Background: Insulin pumps are increasingly being used as a method of insulin delivery in patients with type 1 diabetes mellitus (T1DM). Diabetic ketoacidosis (DKA) is a serious complication of T1DM. This study aims to identify causes of DKA in T1DM patients on insulin pump, and to compare these with patients with T1DM on multiple daily insulin injections (MDII).
Methods: This was a prospective observational pilot study assessing DKA between 2 groups of patients with T1DM: (1) on insulin pump and (2) on MDII. Demographic and clinical data were obtained from chart review. Patients’ knowledge on insulin and diabetes care was assessed with a questionnaire we devised.
Results: We enrolled 17 adult patients - 12 on insulin pump (7 Medtronic, 3 Tandem, 2 Animas) and 5 on MDII - who were admitted to the ICU for DKA management. Eleven (65%) were females, all were Caucasian, with median age in pump users 27.0 years (IQR 22.5,39.5) vs. MDII 38.0 (IQR 32.0,51.0)(p=0.045). The rest of the demographic data were comparable. Majority of the patients on insulin pump had a pump >5 years and had the current pump <5 years. Six were given pump training in the physician’s office and 6 by the insulin pump company. In patients on insulin pump, 41% of DKA cases were pump- and tubing- related, 41% were due to non-adherence and 18% were due to an infection. In contrast, all the MDII patients had DKA due to non-adherence. Insulin pump patients had significantly higher adherence (p= 0.014) and better knowledge of managing hyperglycemia on sick days (p = 0.029) than MDII patients.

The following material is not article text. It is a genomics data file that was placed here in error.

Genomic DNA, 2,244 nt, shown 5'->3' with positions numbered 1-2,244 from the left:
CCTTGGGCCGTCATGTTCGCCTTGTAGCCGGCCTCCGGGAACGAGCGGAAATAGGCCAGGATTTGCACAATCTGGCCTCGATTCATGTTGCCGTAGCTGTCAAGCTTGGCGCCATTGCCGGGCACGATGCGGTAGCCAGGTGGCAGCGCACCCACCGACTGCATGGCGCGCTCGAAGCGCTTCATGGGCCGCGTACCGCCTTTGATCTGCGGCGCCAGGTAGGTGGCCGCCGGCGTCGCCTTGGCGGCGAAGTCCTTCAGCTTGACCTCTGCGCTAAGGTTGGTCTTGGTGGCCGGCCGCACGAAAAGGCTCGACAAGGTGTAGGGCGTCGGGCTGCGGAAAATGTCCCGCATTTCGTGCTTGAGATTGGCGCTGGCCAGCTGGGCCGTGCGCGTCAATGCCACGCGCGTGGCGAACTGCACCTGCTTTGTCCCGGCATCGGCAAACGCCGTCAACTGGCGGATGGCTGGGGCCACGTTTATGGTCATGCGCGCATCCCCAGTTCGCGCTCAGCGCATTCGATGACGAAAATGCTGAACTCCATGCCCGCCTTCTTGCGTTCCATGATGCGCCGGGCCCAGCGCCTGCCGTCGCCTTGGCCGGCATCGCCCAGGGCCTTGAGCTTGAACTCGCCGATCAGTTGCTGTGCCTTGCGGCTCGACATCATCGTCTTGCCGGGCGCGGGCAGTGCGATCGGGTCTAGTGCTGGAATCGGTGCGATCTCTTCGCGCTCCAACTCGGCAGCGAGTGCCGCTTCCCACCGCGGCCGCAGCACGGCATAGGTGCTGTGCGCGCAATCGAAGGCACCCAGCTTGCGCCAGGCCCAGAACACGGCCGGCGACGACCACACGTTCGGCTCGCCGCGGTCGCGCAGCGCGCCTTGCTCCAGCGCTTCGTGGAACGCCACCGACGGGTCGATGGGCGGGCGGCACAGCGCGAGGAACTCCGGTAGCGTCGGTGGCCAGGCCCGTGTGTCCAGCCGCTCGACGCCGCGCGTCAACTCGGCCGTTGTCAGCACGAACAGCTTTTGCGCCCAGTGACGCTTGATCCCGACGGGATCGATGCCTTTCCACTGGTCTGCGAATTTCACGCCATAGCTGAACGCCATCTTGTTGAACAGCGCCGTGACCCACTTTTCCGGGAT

Conclusion: A significant proportion of DKA in pump users was due to pump issues. Non-adherence was common in both pump users and MDII. Continued education on pump use may reduce the rate of DKA in pump users.
M. Amir: None. S. Al Ashi: None. M. Lansang: None. M. Al-Jaghbeer: None.